For Lanois, making Le Noise was a bit like taking on voluntarily the kind of constraints imposed by poverty on the pioneers of Jamaican dub. "They had very limited tools, and created great spin echoes, and developed an entire form with very little equipment," he said, looking remarkably fit for a man of 59 still on the mend from a serious motorcycle accident in June. He was tightly clad in a black-leather jacket, with a growth of salt-and-pepper beard and a straw brimmed hat pulled low on his brow.
He has a well-deserved reputation as a virtuoso producer, but in this case his kit was relatively simple. He used only three or four treatment boxes on the whole album, he said, producing other effects through simple but inventive use of standard equipment.
"You don't get the impression Neil's being pounced upon by overdubs," Lanois said. "It's an extraction from an already-existing, wonderful cloth. We just reintroduced it back into the tapestry in a magnified weave."
Not surprisingly, one of the main figures in the tapestry is Young's guitar, both acoustic and electric. The guitar sounds are so rich and varied on Le Noise that at times the album seems like an eight-part love song to an instrument grown larger than life - though there's not a guitar solo on the whole record.
"The guitar was so much a part of the soul of it," Young said. "It was front and centre, and there's a lot of room to hear it, because there was nothing in the way. Daniel could work all of his magic and put all his genius sounds together. I'd take a song to him, and sing him three verses, and play rhythm figures for a long time, and suddenly a bunch of things would start growing out of it. It's like a garden, it's all there, he can take it and do whatever he wants with it. We kept watering it and it kept growing."
That flowering of possibilities seemed to flow into Young's songwriting. Each time they convened "the all-Canadian band" (as he called the quartet of himself, Lanois, engineer Mark Howard and videographer Adam Vollick, whose short videos will appear on the deluxe CD and Blu-ray versions of the album) for another full-moon session, Young had more new songs, spanning the most personal and public sides of his work.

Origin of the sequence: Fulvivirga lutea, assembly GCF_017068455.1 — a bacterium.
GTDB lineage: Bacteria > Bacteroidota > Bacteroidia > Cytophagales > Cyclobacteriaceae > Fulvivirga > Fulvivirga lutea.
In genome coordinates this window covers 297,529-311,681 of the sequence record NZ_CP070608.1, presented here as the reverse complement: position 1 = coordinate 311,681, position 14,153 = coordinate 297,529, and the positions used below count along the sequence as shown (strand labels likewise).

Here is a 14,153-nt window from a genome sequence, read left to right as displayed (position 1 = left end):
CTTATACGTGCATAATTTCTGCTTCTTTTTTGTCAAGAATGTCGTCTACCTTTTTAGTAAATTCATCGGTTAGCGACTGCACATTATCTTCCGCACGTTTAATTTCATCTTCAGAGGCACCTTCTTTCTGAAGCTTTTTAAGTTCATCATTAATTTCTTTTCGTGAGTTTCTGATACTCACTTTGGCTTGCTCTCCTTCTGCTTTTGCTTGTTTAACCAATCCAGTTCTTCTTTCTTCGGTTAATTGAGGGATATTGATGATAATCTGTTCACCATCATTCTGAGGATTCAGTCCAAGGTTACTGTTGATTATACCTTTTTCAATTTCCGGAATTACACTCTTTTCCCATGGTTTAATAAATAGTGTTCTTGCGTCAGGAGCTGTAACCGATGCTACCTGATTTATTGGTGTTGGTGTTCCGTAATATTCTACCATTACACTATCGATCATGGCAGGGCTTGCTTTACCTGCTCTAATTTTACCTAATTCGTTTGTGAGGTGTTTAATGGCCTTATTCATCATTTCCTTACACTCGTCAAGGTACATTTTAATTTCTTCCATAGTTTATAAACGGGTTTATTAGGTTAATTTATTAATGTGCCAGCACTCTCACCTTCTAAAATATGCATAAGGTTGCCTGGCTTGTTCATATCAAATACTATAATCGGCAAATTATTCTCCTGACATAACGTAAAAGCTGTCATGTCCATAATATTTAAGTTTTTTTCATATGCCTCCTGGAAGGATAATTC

Le Noise follows a real emotional road map, beginning with a trilogy of songs (all founded on a heavy tonic D) about the kind of hard-won security that comes from knowing that at least one person in the world will always love and shelter you. Walk With Me and Sign of Love are both celebrations of conjugal love, from the point of view of a man who has lived to see the day when "we both have silver hair, and a little less time."
From there, the record swerves into uncertainty and dread, through songs about environmental degradation (the long, mournful elegy, Peaceful Valley Boulevard) and free-floating rage and division ( Angry World, in which Young's sometimes sarcastic account finally shatters into flecks of vocal sound too short to be heard as words). There's also the long-gestating drug diary of Hitchhiker, a song Young started writing some 35 years ago.
"It always felt like an unfinished song to me," he said, of a tune he has performed in concert, but never recorded till now. "I never felt good about where it ended up, it never got to the thankful part, where you feel, 'I made it, I made it this far.' I changed some of the chords under the same melody, so the melody felt different, and a few things just settled into place.
"That story is a metaphor for a lot of things," he said, "The drugs themselves, and different periods of growth and struggle, and trying to attain something, and running into things like paranoia and loss. And also discovery, and open water."
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